Vera Pearce

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Vera Pearce
Vera Pearce - May and Mina Moore.jpg
Portrait by May and Mina Moore
Annie Vera Pearce

(1895-05-27)27 May 1895
Died18 January 1966(1966-01-18) (aged 70)
Lambeth, London, England
Years activec. 1900–1961
Relatives Harold Holt (nephew)
Pearce in 1919 Vera Pearce - Murmann Studios.jpg
Pearce in 1919

Annie Vera Pearce (27 May 1895 – 18 January 1966) was an Australian stage and film actress. Her lengthy career was carried out in both her home country and in England. [1] [2]



Pearce in 1918 Vera Pearce 1918.jpg
Pearce in 1918

Born in Broken Hill (New South Wales), Pearce spent much of her youth in Adelaide, and made her stage debut there at age five with the World's Entertainers [3] She went on to train as a juvenile performer in pantomimes and musical comedies produced by J. C. Williamson Ltd, and in 1910 scored much acclaim for her role in the Firm's hit production Our Miss Gibbs (1910). [4]

After making her film debut in The Shepherd of the Southern Cross (1914), Pearce went to England with the aim of carving out a career there but was induced to return to Australia shortly afterwards by Hugh D. McIntosh, General Manager of Harry Rickards Tivoli Theatres Ltd. [5]

Pearce made her return to the Australian stage in November 1914 as one of the stars of the Tivoli Follies revue, and remained with the show throughout its two and a half year tour around the country. Among the other productions she appeared in over the next seven years were The Beauty Shop (1917), My Lady Frayle (1919), The Officers' Mess (1919), His Little Widows (1920) and Chu Chin Chow (1920), in which she played Zahrat-al-Kulub opposite Charles H. Workman (as Ali Baba). [6] [7]

Pearce moved to the UK in 1922, with one of her earliest shows being Love's Awakening. She went on to work consistently on the London stage in musicals and pantomimes up until her death. In 1954 she appeared with Ralph Lynn and Robertson Hare in the West End farce The Party Spirit . Her last notable appearance, though, was in a 1957 New York City production of Georges Feydeau's farce Hotel Paradise (aka L'Hôtel du libre échange ). [8] She also appeared in at least 16 films between 1931 and 1966.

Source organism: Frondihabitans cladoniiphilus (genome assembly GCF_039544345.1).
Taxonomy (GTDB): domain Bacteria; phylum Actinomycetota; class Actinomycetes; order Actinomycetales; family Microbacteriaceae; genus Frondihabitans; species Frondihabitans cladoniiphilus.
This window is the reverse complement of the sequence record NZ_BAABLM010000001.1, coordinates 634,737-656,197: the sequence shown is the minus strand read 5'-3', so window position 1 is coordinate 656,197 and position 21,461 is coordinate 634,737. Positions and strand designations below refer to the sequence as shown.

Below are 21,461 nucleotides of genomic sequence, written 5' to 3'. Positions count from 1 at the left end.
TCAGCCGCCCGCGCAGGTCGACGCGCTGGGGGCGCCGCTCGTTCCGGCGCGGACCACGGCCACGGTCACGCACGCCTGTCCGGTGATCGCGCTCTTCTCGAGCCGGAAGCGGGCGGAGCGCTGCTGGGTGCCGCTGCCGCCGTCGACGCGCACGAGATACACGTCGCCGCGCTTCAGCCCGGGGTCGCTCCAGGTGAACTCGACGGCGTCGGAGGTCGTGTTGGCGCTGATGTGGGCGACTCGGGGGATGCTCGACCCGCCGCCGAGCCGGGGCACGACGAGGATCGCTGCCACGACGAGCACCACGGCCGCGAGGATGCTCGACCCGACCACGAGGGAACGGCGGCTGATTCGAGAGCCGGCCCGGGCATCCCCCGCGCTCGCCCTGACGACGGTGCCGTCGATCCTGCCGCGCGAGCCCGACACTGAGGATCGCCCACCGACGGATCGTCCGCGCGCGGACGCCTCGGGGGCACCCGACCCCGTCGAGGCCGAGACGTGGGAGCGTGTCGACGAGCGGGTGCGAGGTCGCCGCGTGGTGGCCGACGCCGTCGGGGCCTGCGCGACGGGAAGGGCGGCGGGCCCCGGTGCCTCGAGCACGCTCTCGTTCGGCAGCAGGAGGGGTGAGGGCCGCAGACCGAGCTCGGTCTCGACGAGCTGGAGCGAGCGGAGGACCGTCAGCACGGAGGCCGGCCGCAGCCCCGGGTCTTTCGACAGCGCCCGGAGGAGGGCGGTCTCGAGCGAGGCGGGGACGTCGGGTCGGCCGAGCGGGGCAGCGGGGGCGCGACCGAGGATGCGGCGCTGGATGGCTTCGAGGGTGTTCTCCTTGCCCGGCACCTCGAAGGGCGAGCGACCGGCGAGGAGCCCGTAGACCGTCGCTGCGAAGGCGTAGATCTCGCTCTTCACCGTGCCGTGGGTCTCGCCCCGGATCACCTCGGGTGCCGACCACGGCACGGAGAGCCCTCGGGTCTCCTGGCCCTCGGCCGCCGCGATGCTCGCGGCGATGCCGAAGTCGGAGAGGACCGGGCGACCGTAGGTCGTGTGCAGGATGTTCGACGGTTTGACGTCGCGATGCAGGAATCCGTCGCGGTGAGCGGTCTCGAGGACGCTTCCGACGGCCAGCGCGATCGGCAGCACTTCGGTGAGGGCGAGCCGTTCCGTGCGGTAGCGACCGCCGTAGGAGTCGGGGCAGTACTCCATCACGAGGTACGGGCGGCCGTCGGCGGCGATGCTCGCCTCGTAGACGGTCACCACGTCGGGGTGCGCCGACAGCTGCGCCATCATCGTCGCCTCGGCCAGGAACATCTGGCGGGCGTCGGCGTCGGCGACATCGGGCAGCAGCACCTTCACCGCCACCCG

Personal life

Pearce was in a long-term relationship with a married man, Hugh D. McIntosh. Her nephew Harold Holt became Prime Minister of Australia ten days after Pearce's death. [9]

Historical note

Pearce won two beauty contests in Australia. The first was promoted by West's Pictures in Sydney in 1911. The second event, the 1916 White City Beauty Competition, created controversy when it became known that the judges were linked to the vaudeville industry. The revelation also led to a number of 100-1 bets being placed by well-known "sporting gentlemen" for Pearce to win. When she was announced the winner the huge audience reportedly went "frigidly silent [being] too astounded to take the result seriously" [10]


Pearce towards the end of her career Actress Vera Pearce.jpg
Pearce towards the end of her career
1914 The Shepherd of the Southern Cross Lady Helen Reynolds
1916 The Martyrdom of Nurse Cavell Short
1933 Yes, Mr. Brown Franzi
1933 That's a Good Girl Suny Berata
1933 Just My Luck Lady Croft
1935 So You Won't Talk Edith
1935 Heat Wave Gloria Spania
1935 Royal Cavalcade
1936 Southern Roses Carrie, the Cannon-Ball Queen
1937 Please Teacher Petunia Trundle
1938 What a Man! Emily Pennyfeather
1939 Yes, Madam? Pansy Beresford
1947 Nicholas Nickleby Mrs. Crummles
1951 One Wild Oat Mrs. Gilbey
1954 The Men of Sherwood Forest Elvira
1959 The Night We Dropped a Clanger Madame Grilby
1961 The Night We Got the Bird Aunt
1961 Nothing Barred Lady Millicent(final film role)

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  1. "Vera Pearce." BFI. Retrieved 26 February 2014.
  2. "The Stage". The Mail . Adelaide. 4 July 1914. p. 22. Retrieved 4 February 2012.
  3. "Miss Vera Pearce." The Mail (Adelaide) 28 June 1913, p.12. [Retrieved 16 February 2014]
  4. "Vera Pearce" at Australian Variety Theatre Archive. Retrieved 16 February 2014.
  5. "West's Gala Night". The Mail . Adelaide. 11 July 1914. p. 22. Retrieved 4 February 2012.
  6. Murphy, Lynne. "Vera Pearce." Companion to Theatre in Australia. Sydney: Currency Press, 1995, p. 429
  7. Gänzl, Kurt. "Chu Chin Chow Musical Tale of the East In 3 Acts, Music by Frederic Norton", Operetta Research Center, 9 July 2016
  8. Murphy, Lynne. "Vera Pearce." Companion to Theatre in Australia. Sydney: Currency Press, 1995, p.429.
  9. Hugh D. McIntosh at Live Performance Hall of Fame
  10. "How Vera Won." Theatre Magazine June 1916, p.42 (Cited in "Vera Pearce" at the Australian Variety Theatre Archive). Retrieved 16 February 2014.